Opioid Use and Abuse

Let’s first begin with what an opioid chemical is and how these chemicals affect a person’s brain. An opioid is a powerful doctor-prescribed painkiller such as: morphine, methadone, hydrocodone, and oxycodone. Another form of an opioid is heroin, which is an illegal drug.  Opioids prescribed by a doctor are used to treat both severe acute pain (limited in duration, such as following surgery) as well as various types of chronic pain (lasting longer than three months). These chemicals target the same brain receptors as heroin, causing euphoria. In addition to the euphoric side effect, there are also many other side effects that include sedation, respiratory depression, and constipation. As such, a risk of long-term opioid therapy is addiction, usually defined as the development of abuse or dependence.

Risk Factors for Opioid Use Addiction:

Although people with chronic pain are more likely than others to receive prescriptions for opioids, the risk of developing a painkiller addiction depends on more than just prolonged exposure to these drugs. For this reason, it is necessary that clinicians conduct a comprehensive medical and psychiatric evaluation of patients before prescribing an opioid medication.

opioid use and abuse There is a significant link between non-opioid substance abuse disorders, such as misuse of alcohol and illegal drugs, and therapeutic opioid abuse. The American Pain Society notes that the most significant risk factor for developing a painkiller addiction is a personal or family history of an alcohol or other substance use disorder. In a study from the Cleveland Clinic, researchers conducted a retrospective analysis of therapeutic opioid abuse with 199 patients treated for non-cancer pain. The reason for this study was to investigate the association with non-opioid substance abuse disorders, opioid dosage, and therapeutic opioid abuse (TOA).

The results were very interesting: 87 of 199 patients were diagnosed with TOA.  25 percent of these patients with NO known history of substance abuse identified with TOA. For those with a known history of substance abuse, the number jumped to 83 percent.

Something else to be aware of when being prescribing opioids is age. The risk of an individual becoming dependent or addicted to this chemical is significantly higher in teenagers and young adults than it is in older adults. Studies show the age range that suffers most from this addiction are ages 12-25.

Options for Treatment:

Because opioid addiction creates long-term changes in the brain, people undergoing treatment not only experience debilitating withdrawal symptoms, they are also prone to relapse because of cravings. An individual will need to undergo 2 major steps to come off of an opioid addiction: (1) Detoxification, and (2) Long-term Maintenance. The best way to take these steps is to find a treatment center that can cater to your specific needs and get you on the road to recovery.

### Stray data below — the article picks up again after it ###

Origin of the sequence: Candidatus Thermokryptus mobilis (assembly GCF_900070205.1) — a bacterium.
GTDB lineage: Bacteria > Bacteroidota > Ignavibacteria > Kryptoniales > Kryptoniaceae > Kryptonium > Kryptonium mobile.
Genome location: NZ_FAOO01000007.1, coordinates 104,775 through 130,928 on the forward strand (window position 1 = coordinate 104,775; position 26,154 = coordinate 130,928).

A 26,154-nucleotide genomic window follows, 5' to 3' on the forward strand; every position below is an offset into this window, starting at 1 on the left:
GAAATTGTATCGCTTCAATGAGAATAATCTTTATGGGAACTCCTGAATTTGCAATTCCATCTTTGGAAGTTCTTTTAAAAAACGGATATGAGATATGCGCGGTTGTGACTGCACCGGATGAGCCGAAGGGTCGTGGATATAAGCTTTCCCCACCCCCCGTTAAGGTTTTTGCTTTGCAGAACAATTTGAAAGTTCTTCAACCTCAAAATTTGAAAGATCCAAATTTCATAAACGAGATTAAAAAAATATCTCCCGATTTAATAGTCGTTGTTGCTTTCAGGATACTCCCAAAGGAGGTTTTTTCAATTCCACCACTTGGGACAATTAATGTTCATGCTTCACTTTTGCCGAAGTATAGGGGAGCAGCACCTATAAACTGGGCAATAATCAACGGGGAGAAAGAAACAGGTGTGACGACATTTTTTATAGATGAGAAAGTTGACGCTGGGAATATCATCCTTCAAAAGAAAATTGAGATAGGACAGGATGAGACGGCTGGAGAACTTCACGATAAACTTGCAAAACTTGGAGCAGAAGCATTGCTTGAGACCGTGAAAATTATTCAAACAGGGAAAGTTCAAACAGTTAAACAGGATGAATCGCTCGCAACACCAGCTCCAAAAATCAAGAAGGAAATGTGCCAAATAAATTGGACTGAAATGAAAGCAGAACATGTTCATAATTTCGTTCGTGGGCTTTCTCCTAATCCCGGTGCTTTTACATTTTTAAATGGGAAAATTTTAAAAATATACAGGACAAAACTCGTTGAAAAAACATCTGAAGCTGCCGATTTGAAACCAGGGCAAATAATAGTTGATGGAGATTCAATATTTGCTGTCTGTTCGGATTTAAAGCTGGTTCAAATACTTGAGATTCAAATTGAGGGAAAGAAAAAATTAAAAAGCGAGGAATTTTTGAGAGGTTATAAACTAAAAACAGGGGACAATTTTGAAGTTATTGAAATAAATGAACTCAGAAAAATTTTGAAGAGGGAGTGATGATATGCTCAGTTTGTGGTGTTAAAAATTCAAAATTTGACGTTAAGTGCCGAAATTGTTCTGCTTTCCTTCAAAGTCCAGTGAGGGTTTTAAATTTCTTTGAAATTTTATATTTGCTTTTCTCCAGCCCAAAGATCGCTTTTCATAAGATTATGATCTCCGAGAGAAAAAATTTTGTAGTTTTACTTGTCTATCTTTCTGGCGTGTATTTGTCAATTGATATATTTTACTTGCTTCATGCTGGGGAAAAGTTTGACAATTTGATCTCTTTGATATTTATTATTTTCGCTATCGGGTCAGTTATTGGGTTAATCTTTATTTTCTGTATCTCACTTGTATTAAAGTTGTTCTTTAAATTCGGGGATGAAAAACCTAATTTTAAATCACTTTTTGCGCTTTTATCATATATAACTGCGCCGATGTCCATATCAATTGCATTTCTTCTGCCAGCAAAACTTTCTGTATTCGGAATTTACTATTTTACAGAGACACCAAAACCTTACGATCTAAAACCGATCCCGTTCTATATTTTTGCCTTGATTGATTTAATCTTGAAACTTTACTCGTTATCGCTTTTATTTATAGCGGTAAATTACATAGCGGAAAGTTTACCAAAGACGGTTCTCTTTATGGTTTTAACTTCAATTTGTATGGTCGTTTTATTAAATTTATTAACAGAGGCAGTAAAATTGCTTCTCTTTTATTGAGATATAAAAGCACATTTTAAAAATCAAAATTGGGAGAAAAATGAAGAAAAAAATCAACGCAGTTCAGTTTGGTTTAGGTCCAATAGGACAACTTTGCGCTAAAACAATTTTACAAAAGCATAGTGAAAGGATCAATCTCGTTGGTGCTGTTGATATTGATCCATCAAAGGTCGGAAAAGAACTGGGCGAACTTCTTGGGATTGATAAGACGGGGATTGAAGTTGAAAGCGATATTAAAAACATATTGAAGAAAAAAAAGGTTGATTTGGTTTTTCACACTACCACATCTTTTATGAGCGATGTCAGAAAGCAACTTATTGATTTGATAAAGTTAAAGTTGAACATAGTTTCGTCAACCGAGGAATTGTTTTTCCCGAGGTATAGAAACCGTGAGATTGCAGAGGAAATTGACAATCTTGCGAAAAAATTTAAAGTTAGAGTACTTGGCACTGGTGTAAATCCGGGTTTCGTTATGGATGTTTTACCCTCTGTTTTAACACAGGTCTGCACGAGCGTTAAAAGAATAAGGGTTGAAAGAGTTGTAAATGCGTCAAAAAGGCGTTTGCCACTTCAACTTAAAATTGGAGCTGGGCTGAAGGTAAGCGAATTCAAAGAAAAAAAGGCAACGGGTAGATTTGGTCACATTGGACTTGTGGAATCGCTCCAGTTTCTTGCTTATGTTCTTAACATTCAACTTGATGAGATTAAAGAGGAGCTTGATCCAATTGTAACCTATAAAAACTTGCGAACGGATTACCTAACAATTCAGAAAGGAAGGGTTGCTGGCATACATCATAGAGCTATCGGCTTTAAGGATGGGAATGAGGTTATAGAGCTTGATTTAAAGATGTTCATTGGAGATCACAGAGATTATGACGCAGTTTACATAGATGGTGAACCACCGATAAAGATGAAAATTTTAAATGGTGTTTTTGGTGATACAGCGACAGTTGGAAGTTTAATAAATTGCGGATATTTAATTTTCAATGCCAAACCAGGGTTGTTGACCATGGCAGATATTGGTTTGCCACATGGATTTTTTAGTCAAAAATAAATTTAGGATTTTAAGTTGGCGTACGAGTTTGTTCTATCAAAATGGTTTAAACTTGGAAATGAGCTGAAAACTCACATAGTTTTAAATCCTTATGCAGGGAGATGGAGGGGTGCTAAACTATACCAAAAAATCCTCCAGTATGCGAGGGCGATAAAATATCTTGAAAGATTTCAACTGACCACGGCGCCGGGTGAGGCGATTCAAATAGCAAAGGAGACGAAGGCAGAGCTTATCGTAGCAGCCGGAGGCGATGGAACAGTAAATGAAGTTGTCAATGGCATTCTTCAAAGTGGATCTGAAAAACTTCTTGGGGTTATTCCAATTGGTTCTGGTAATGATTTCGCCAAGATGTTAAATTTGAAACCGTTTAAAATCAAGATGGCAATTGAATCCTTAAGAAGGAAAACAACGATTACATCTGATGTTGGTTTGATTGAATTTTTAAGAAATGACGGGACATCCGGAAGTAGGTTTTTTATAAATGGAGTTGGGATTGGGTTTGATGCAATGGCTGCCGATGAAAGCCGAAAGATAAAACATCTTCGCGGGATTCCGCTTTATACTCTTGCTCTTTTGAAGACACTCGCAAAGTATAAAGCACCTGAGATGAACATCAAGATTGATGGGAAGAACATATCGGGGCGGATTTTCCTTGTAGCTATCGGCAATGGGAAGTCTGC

Although counseling is an important part of treatment, most people addicted to opioids require treatment with medication during both detoxification and maintenance therapy, which is why it is so important for a person to refrain from coming off these chemicals on their own. The choice of which medication to use depends on how severe the addiction is. This decision must be made by a physician well-trained in addiction medicine to ensure a safe transition off of the prescription painkillers.

opioid use and abuse Opioids have become a frightening issue in this generation of young adults and we are beginning to see this problem more and more in the field of addiction.  Our opioid detoxification program, located in Laguna Beach, California, provides the support a person needs to get through the difficult withdrawal phase of opioid rehabilitation. Early withdrawal symptoms include anxiety, muscle aches, and insomnia. Later withdrawal symptoms include abdominal cramping, diarrhea, nausea, and vomiting. Our staff monitors each individual closely during withdrawal, in a process that can usually be completed in 7 to 10 days.

During opioid withdrawal, we make sure a person remains hydrated and receives nourishment as their appetite increases and their body heals. At the same time, they receive counseling during their stay and partake of our many amenities to heal their bodies and soul. For example, since we are located nearby the ocean we integrate the ocean experience into our therapy. Once the withdrawal symptoms subside, Soul Sanctuary follows up with additional residential treatment that lasts one to four weeks. We want to see long-term success in everyone’s recovery and we will do our best to make sure that happens!

If someone you know is struggling with alcohol or drugs, visit www.soulsanctuarylaguna.com or call 800-772-1097 to learn more about our treatment programs.